Taking a Deep Dive Into Earth’s Unexplored Worlds
Have you ever taken the time to consider just how much of Earth is still unexplored? Seriously—stop and think about it.
According to recent studies, marine biologists have only explored five percent of the oceans, leaving a whopping ninety-five percent of the deep blue sea a complete and utter mystery. Additionally, while the Amazon Rainforest is a thriving hive of biodiversity, its immense size and density inhibit researchers from quantifying its exact biological content. Lastly, Antarctica, formerly believed to be a solid block of ice devoid of life, has recently revealed a pool of exciting new research opportunities. The frozen continent boasts millennial-old glaciers sitting atop stoney land masses teeming with yet-to-be-observed frozen microorganisms.
The reality is, exploring all the nooks and crannies of our planet might be impossible to accomplish. However, this fact does little to deter scientists and researchers from continuously trying.
Take for example a research group called PESH, or Proyecto Espeleologico Sistema Huautla. For almost a decade, PESH, an official project of the National Speleological Society and the United States Deep Caving Team, has been exploring, surveying, and studying the Huautla-area caves. Not only does Sistema Huautla rank as the deepest cave in the Western Hemisphere and the ninth deepest cave in the world, but it is also one of the least explored areas on our planet. However, with a little time, plenty of hard work, and a lot of fruitcake, PESH hopes to change that.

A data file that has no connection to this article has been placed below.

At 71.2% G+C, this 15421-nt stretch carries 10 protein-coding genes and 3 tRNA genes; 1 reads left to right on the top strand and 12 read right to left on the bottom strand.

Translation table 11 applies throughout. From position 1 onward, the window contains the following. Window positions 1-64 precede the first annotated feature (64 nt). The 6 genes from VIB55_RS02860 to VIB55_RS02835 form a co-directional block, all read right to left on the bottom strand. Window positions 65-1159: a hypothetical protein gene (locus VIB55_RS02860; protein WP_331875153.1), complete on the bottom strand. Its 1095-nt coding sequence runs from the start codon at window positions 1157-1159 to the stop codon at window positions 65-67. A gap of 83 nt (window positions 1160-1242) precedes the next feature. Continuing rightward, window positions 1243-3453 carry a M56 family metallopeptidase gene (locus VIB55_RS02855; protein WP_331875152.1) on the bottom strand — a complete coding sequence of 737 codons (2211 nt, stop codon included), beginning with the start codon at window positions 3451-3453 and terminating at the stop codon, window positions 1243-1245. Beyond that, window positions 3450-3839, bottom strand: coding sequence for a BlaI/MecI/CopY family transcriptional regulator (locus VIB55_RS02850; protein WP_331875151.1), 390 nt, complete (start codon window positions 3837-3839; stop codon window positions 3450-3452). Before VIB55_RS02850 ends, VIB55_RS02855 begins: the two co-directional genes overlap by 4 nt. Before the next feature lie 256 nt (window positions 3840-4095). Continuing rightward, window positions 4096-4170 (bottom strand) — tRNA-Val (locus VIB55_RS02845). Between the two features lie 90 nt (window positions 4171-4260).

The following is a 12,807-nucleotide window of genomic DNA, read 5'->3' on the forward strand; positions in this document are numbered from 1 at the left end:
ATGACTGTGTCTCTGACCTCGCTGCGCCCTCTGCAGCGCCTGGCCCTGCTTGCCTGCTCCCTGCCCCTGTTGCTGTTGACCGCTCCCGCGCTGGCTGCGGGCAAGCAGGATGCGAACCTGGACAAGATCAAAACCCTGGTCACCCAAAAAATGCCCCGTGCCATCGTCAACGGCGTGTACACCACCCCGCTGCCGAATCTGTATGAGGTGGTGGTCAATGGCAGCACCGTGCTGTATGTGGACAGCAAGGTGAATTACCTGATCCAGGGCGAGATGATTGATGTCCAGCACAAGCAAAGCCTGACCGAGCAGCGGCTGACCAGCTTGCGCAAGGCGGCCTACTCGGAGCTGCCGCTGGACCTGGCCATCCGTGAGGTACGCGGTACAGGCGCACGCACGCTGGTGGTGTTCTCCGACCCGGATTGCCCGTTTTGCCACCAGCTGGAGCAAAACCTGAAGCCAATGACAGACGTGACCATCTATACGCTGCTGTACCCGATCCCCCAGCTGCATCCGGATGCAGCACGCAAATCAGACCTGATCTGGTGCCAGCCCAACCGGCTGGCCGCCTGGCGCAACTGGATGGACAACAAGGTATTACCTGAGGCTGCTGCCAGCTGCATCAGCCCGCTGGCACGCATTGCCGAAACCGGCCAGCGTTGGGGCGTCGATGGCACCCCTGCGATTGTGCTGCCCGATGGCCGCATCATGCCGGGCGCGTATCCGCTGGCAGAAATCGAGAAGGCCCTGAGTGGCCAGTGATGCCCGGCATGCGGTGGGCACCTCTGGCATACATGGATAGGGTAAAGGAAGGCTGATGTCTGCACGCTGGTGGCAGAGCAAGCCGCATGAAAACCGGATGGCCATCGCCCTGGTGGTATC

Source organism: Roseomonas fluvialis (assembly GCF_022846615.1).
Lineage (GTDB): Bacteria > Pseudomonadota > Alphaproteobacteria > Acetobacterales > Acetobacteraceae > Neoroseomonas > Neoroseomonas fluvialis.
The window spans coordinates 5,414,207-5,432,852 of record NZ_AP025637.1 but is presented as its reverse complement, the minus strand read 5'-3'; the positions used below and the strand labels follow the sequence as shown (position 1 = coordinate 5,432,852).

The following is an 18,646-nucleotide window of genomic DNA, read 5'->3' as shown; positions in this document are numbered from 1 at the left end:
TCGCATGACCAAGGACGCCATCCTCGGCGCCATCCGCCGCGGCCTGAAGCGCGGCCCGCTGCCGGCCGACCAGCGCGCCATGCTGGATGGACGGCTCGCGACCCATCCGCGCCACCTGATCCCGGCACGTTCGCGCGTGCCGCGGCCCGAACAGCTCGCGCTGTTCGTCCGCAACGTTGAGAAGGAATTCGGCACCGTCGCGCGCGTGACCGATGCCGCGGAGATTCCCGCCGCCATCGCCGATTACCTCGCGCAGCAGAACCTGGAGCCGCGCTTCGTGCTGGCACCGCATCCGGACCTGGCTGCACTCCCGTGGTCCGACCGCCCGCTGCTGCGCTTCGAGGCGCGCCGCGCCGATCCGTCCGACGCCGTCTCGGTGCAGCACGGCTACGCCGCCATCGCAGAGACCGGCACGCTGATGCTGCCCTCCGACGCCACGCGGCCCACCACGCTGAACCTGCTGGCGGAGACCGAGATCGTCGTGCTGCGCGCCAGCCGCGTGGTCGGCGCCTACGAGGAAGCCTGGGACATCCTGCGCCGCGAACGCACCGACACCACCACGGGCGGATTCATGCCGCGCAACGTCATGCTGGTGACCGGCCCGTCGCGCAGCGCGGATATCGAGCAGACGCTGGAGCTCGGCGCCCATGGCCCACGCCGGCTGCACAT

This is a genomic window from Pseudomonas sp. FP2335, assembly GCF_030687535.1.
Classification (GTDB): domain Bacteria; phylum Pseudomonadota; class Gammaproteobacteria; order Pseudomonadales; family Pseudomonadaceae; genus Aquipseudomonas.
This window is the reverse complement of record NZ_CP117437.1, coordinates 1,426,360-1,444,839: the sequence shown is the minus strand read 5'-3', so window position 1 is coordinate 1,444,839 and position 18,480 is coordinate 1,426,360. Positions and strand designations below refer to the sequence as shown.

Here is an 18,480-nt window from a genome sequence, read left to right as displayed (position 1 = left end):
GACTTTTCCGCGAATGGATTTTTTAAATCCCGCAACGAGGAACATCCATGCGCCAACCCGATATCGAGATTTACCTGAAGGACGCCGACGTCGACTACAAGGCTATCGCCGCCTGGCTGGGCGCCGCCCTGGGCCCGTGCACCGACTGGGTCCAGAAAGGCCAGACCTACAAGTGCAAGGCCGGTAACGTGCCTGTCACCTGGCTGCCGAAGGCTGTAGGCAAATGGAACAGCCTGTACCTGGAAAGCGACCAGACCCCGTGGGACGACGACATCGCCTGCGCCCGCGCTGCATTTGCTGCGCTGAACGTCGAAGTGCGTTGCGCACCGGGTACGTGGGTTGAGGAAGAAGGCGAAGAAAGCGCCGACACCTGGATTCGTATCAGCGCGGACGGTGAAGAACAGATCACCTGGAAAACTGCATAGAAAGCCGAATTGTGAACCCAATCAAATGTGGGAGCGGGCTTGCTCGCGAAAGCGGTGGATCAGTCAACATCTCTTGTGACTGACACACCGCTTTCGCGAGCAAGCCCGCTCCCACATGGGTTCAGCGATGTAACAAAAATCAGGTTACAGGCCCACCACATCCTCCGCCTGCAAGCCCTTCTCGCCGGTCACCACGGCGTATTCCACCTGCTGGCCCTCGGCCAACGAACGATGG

The Big Room, Sistema Huautla
What is Sistema Huautla?
Within the rocky mountains of the Oaxaca, Mexico resides Sistema Huautla—an interconnected labyrinth of caves, chambers, tunnels, and waterfalls. The sheer complexity and depth of this cave has helped facilitate its reputation for being one of the greatest underground cave systems in the world.
”Currently, Sistema Huautla includes twenty-nine separate entrances, with their respective caves totaling fifty-five miles of passage,” said Bill Steele, one of the world’s foremost speleologists, expedition cavers, and co-leader of PESH.
“As a reference, the Carlsbad Caverns, located in New Mexico, is known for having one very big chamber called the Big Room. Well, Sistema Huautla has at least twelve chambers of that size. In fact, one of those chambers is twice the size of the Dallas Cowboys’ stadium!”